m
0
l
December 13, 2009 7:11:49 AM

Just had a second look through Your posts, it says TjMax 85C, it Should be 100C for Q6600. This is a problem with a lot of monitoring software specially older versions as there was little information from Intel about temp sensors.

So Your CPU temps are actually 15C higher then those reported.
m
0
l
December 13, 2009 8:11:22 AM

I went ahead and did what ainarssems said to do, downloaded and ran prime95, and experienced mini-heart attacks along the way as the temperature began to increase. Looking at the temperature charts climb, I started apologizing in my head to everyone who I have ever sinned towards.
The results:


(Note: I don't know the correct procedure to getting maximum temperature, so I stared at the speedfan readings every second of the 15 minutes. the highest recorded temperatures are

Core #0 -- 59c
Core #1 -- 61c
Core #2 -- 58c
Core #3 -- 57c

temperature #1 -- 41c
temperature #2 -- 47c
temperature #3 -- 51c

Also I just ran Prime95 for 15 minutes BUT used >Core Temp 0.99.5< with the following results, assuming that adding an offset of 15 degrees makes up for the default Tjmax being 85:

Core #0 -- 69c
Core #1 -- 71c
Core #2 -- 67c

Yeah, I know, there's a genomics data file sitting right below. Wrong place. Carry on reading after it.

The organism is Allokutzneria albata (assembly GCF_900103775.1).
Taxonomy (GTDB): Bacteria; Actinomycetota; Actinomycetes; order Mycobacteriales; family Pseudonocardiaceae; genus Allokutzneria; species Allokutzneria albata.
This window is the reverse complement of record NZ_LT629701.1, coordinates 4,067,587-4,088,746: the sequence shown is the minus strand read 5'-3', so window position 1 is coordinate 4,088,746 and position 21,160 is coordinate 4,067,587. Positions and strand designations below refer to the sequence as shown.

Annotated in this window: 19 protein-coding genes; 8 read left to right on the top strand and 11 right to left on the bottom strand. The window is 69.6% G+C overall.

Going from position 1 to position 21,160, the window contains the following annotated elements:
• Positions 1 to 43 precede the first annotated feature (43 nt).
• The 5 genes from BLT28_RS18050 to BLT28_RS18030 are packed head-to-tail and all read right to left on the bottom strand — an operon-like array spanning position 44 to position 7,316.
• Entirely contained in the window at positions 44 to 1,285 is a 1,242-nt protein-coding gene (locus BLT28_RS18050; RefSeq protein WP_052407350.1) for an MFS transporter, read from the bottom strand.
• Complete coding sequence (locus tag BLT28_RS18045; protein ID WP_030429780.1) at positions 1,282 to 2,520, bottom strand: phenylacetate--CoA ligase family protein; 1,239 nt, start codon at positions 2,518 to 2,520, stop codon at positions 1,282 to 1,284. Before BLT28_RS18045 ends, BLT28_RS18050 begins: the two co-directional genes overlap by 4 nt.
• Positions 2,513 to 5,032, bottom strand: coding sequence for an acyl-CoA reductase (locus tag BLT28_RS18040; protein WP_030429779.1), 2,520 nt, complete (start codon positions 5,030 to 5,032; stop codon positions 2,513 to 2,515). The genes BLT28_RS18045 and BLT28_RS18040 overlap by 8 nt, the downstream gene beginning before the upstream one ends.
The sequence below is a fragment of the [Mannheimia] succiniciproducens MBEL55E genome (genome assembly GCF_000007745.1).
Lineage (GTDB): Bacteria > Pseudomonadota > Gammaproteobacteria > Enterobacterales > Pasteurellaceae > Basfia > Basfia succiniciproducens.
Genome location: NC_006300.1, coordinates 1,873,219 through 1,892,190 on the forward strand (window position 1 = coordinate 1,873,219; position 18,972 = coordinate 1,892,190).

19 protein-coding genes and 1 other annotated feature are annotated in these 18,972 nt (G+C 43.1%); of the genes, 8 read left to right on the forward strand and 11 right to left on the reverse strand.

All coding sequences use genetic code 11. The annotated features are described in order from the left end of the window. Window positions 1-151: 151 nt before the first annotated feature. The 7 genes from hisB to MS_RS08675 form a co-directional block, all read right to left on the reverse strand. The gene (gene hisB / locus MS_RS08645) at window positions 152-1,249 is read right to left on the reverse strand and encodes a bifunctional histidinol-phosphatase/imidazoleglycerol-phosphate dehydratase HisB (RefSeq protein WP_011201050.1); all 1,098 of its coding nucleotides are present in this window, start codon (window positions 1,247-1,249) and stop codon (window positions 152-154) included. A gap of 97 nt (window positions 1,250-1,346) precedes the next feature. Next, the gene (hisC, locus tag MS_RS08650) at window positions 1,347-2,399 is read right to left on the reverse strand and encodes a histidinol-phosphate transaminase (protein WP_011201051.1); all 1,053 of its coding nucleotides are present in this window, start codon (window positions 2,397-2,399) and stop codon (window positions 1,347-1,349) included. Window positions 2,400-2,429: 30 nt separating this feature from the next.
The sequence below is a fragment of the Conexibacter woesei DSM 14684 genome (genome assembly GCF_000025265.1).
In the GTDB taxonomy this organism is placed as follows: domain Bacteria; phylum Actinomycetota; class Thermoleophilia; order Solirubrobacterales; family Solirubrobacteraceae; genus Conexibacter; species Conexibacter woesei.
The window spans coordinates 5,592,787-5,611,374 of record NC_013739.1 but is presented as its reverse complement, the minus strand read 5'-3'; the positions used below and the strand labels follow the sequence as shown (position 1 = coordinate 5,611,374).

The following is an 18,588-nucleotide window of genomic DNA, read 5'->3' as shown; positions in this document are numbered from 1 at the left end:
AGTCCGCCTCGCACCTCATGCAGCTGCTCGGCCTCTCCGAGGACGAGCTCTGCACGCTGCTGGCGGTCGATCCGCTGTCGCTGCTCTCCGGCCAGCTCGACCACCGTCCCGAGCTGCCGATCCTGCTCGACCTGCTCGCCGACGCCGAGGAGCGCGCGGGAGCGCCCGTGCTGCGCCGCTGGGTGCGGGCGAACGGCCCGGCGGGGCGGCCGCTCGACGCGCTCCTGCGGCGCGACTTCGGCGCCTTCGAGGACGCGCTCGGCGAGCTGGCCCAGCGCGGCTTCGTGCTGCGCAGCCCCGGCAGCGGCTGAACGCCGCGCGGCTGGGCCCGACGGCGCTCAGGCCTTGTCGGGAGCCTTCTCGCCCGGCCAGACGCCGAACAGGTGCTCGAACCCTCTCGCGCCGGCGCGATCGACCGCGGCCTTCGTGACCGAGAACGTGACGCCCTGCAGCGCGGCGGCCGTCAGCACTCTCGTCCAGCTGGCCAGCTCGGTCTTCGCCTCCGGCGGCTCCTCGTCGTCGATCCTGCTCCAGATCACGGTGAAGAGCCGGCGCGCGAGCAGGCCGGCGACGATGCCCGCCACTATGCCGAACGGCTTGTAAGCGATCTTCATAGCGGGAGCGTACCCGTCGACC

Core #3 -- 67c

ainarssems said:

So Your CPU temps are actually 15C higher then those reported.


Ok. For some reason I cant adjust the actual Tjmax value.Since you said the Tjmax should be 100 I went ahead and opened coretemp>options>adjust offset and added 15 degrees to all cores. All temperatures do appear 15 degrees higher, however, so is this sufficient to compensate?
m
0
l
December 13, 2009 8:33:18 AM

Those temps are good for OEM PC assuming the readings are correct. Do not get heart attacks, CPUs are designet to prevent killing themselves from heat. Q6600 will reduce it's speed and voltage when it hits 85-90C and shut off PC at 100C. Anything below 70C at 100% load is OK if You do not want to use CPU for more then 10 Years.

Can You check temps with CoreTemp, try version0.99.4 that should report temps correctly for Q6600. TjMax is 100C for Q6600 check that is correct.

Temp sensors on CPU are reporting distance to Tj Max. So if the value is 20, then software reports 80C ( 100-20) but if software has wrong TjMax for Your CPU it will report wrong temp. If it says TjMax 85C it will show lower temp when value from the CPU temp is the same (85-20) 65C when in fact it is 80C.
m
0
l
December 13, 2009 8:35:17 AM

I really wouldn't worry about the temps too much. As long as they don't exceed 70 under 100% load (that's my preference anyway), if they do, decrease the overclock and voltage a touch and run another prime 95 test and adjust accordingly.